War is fear cloaked in courage.
—GENERAL WILLIAM C. WESTMORELAND
It was now approaching noon on Monday, November 15, and the time had come to push out again, this time with three companies, and rescue the Lost Platoon. Although the men of my battalion wanted to be the ones who did the job of bringing their comrades back into the perimeter, common sense dictated that Lieutenant Colonel Bob Tully’s newly arrived 2nd Battalion, 5th Cavalry, guided by Captain John Herren’s Bravo Company, be given the mission. My Garry Owen troopers desperately needed this lull to reorganize their depleted squads and platoons, evacuate their wounded, resupply with water and ammo, and screen the battlefields in front of them. Two of Tully’s companies were on the south side of the clearing and could easily continue moving around the outer ring of defenses toward the trapped men. There was no time to waste pulling my companies off the line, replacing them with Tully’s, and then assembling them for the mission.
Tully and I were agreed: I would give him Captain John Herren’s Bravo Company, 1st Battalion, which knew the ground and the route, and he would leave me his Bravo Company and his Delta Company. Tully would carry out a battalion-size assault, preceded by heavy fire support, with two companies abreast on line, and one company trailing in reserve. Tully: “Hal Moore’s proposal was most logical and practical. My unit was still on the move, still mobile. Time was of the essence. My battalion used a simple two up, one back formation—A/2/5 on the left, B/l/7 on the right, C/2/5 following A/2/5. The reason for a heavy left formation was that the main enemy activity appeared to be from the mountainous area on our left. All that was required was to get Herren’s company in the act and move out. Outside of a few coordinating instructions, there was little need to tell Herren much. He knew where the isolated platoon was, and he was anxious to extricate it.”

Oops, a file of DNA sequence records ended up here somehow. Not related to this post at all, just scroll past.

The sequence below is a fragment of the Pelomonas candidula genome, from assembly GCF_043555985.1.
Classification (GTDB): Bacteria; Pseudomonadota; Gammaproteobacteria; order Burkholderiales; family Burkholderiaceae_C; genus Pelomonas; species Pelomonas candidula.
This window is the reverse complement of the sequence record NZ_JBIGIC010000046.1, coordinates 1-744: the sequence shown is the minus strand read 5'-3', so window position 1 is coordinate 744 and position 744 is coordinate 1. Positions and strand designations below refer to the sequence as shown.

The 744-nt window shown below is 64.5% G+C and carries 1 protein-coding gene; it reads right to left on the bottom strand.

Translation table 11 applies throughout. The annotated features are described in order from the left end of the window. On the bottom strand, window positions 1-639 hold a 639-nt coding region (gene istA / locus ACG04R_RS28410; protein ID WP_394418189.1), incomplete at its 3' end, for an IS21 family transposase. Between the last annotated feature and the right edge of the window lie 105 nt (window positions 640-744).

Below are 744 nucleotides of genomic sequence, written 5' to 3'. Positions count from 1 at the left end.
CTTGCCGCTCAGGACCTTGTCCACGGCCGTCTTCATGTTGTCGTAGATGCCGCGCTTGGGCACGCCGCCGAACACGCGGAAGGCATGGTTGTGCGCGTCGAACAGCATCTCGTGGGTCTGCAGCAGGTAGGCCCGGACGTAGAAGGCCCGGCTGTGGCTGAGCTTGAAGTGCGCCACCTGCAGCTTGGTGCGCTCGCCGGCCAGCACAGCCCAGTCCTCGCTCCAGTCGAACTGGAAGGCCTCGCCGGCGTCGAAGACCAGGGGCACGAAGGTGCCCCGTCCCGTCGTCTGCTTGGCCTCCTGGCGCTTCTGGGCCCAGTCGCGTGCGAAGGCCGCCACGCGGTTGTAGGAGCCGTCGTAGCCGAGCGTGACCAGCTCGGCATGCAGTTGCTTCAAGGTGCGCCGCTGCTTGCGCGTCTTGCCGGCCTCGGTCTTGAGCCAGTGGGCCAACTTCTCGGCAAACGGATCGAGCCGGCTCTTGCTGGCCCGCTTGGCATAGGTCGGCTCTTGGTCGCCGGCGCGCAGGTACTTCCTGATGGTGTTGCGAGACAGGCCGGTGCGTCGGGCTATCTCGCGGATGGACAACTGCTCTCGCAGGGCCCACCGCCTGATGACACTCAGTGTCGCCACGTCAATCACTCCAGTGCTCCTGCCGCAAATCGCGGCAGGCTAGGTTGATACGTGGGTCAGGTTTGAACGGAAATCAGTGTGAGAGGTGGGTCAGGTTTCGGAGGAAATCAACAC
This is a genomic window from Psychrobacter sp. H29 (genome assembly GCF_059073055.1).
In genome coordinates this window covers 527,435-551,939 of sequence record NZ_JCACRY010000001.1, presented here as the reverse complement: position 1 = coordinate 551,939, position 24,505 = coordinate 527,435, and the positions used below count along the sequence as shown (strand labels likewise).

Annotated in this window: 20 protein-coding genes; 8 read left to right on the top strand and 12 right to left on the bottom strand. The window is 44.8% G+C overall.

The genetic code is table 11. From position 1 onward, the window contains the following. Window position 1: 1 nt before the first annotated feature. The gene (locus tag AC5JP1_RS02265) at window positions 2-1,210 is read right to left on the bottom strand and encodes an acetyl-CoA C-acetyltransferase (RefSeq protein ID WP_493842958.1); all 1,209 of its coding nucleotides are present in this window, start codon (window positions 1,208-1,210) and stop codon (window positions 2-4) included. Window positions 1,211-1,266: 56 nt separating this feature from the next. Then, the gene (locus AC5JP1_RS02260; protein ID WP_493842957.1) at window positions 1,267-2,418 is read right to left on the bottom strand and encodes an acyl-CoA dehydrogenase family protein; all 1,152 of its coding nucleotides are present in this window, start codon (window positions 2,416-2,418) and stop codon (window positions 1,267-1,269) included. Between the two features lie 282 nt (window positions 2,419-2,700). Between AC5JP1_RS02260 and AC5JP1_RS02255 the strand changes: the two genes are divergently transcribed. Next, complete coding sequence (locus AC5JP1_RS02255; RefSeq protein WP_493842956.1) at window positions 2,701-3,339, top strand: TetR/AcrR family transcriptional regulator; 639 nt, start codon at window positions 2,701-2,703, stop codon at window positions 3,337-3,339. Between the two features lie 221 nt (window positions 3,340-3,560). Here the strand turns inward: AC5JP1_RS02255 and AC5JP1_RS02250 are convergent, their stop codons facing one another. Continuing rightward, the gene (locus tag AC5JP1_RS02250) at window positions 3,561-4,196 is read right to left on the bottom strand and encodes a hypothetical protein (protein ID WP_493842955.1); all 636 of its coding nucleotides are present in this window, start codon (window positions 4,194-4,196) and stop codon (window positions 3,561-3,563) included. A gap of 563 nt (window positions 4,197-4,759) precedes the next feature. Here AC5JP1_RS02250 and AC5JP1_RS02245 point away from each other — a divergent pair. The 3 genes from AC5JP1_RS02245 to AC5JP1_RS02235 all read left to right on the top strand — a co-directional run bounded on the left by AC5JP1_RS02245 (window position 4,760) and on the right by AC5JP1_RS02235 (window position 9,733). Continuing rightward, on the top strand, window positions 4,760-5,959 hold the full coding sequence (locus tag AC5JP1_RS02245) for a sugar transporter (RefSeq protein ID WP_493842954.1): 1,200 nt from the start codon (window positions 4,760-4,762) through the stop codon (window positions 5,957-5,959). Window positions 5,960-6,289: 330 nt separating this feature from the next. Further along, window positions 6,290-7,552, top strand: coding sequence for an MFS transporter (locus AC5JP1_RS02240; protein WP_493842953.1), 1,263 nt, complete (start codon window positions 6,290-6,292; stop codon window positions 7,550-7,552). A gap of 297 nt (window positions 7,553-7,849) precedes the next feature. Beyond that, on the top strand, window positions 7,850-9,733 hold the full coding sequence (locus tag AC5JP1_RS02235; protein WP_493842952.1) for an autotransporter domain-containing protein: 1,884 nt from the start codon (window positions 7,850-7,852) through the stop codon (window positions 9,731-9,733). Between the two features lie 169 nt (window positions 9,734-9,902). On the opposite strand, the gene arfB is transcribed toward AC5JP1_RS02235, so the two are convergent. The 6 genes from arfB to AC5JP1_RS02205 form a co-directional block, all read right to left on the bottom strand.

Tully’s ninety-six-man Alpha Company, on the left, was commanded by Captain Larry Bennett. “We passed through the southern half of X-Ray under rather heavy sniper fire from the south, which made the passage rather hairy to say the least.” Behind Bennett was Captain Ed Boyt’s Charlie Company, 2nd Battalion, 5th Cavalry. After the prep fires lifted, Tully and his three companies kicked off the attack at precisely 1:15 P.M.
Herren says, “We had no contact en route. We put in a very good helicopter rocket strike between us and the cut-off platoon. Shortly thereafter I saw two North Vietnamese running to the right through the woods about three hundred yards away, getting out of the area. Once we got to the platoon we got some sniper fire from the Chu Pong hill mass on the southwest.” Lieutenant Dennis Deal and his surviving troopers were on Herren’s left flank, and this time Deal was loaded for bear: “I had a lot of grenades and threw one behind every anthill we saw. We grenaded our way up to the 2nd Platoon position. All that turned out to be unnecessary. We did not meet any opposition. We used grenades extensively and radioed Savage that we were doing so. We didn’t want any live enemy between us and the platoon like the day before. I threw eight or ten grenades.”